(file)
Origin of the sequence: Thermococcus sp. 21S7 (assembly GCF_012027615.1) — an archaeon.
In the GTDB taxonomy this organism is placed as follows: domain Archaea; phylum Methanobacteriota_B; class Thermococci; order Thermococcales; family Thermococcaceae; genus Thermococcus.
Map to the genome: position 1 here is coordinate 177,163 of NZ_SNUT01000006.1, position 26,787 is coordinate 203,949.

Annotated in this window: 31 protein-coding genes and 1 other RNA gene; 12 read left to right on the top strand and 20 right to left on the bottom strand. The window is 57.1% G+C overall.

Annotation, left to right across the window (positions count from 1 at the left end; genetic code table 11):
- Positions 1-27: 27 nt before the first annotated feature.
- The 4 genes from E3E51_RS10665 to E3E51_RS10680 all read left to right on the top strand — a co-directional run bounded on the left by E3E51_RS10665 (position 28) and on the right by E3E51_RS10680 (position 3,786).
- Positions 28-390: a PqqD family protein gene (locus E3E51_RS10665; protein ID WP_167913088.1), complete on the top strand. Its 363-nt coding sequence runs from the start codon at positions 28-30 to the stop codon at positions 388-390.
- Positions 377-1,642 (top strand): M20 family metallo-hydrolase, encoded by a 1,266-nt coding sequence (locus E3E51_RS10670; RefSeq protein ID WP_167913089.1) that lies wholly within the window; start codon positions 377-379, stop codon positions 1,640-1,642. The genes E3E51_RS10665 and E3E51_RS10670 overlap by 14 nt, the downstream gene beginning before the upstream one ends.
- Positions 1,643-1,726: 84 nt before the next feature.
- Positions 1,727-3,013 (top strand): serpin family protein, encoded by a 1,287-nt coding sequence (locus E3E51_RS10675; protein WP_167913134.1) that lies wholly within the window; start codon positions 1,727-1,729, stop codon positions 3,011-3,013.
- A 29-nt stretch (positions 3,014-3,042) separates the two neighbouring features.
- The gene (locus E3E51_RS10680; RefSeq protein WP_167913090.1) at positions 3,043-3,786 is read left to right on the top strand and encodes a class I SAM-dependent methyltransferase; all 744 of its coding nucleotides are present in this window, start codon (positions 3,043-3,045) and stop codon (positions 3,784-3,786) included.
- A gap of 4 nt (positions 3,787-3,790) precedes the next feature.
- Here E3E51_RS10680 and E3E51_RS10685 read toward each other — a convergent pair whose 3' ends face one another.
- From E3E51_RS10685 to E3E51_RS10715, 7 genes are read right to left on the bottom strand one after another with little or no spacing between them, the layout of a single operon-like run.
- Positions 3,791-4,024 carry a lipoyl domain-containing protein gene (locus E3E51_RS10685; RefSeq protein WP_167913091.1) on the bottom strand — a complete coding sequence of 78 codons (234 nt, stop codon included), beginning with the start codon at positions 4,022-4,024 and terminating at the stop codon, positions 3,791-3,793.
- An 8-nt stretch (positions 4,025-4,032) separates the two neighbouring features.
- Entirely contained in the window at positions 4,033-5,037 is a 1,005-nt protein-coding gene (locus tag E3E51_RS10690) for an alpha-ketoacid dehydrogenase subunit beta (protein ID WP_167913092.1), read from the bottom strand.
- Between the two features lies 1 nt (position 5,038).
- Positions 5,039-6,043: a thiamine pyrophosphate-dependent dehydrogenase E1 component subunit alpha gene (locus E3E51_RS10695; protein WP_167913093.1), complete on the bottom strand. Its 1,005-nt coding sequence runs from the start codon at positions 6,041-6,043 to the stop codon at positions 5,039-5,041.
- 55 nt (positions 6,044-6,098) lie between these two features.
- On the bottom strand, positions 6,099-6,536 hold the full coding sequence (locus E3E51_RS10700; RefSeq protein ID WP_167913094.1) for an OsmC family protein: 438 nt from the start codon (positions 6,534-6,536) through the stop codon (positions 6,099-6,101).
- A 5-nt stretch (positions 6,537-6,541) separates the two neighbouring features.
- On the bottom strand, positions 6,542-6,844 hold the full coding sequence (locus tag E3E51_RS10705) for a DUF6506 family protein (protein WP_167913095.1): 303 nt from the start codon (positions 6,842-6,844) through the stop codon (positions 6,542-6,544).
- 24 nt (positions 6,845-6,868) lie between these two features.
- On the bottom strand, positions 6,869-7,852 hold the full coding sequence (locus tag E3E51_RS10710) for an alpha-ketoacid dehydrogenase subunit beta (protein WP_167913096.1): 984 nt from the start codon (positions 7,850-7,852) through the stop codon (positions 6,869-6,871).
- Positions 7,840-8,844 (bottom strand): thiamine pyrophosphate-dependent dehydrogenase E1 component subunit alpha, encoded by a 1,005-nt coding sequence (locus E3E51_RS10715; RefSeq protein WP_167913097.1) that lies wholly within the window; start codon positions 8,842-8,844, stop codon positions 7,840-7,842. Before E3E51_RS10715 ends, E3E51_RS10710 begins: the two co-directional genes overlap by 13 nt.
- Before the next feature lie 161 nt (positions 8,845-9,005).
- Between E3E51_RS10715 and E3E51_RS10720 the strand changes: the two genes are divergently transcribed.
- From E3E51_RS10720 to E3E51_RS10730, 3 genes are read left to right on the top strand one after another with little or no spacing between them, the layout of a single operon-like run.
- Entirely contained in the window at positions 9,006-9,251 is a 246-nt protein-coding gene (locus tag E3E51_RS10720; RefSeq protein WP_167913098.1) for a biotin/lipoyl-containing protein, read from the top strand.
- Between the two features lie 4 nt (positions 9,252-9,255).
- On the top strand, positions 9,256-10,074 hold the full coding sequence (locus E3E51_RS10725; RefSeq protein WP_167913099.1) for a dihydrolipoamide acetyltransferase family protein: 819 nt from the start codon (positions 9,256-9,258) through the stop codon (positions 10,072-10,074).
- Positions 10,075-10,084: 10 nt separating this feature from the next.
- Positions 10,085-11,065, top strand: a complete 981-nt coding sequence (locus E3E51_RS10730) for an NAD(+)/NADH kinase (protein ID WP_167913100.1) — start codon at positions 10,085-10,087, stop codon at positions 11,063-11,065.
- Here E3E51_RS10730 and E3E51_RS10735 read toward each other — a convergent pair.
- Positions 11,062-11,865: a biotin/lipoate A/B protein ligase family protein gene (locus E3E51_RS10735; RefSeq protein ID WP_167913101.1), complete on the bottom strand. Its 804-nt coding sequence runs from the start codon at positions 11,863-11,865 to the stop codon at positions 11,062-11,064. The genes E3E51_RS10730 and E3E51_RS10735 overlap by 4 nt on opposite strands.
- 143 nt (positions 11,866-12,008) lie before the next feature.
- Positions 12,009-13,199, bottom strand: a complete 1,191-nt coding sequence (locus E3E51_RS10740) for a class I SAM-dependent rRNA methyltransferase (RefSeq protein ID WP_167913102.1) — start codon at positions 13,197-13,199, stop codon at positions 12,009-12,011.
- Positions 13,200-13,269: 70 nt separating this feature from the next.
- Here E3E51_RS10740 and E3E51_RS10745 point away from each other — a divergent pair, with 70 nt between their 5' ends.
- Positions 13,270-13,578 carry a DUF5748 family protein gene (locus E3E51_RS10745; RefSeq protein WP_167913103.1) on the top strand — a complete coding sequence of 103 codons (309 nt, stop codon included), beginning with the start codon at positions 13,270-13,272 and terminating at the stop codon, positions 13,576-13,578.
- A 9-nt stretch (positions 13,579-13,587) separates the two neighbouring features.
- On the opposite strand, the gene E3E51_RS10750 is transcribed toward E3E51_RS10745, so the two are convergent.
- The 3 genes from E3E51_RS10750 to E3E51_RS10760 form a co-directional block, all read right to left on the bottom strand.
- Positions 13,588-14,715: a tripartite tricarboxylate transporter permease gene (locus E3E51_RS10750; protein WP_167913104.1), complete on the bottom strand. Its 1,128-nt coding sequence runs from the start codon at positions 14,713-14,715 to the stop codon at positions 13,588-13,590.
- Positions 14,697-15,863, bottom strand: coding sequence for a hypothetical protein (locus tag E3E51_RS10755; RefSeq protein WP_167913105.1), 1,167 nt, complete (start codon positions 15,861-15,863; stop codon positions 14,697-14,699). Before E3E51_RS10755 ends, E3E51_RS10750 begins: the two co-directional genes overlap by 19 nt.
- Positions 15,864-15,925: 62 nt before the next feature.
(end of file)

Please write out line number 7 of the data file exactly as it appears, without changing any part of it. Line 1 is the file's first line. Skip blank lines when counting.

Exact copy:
- The 4 genes from E3E51_RS10665 to E3E51_RS10680 all read left to right on the top strand — a co-directional run bounded on the left by E3E51_RS10665 (position 28) and on the right by E3E51_RS10680 (position 3,786).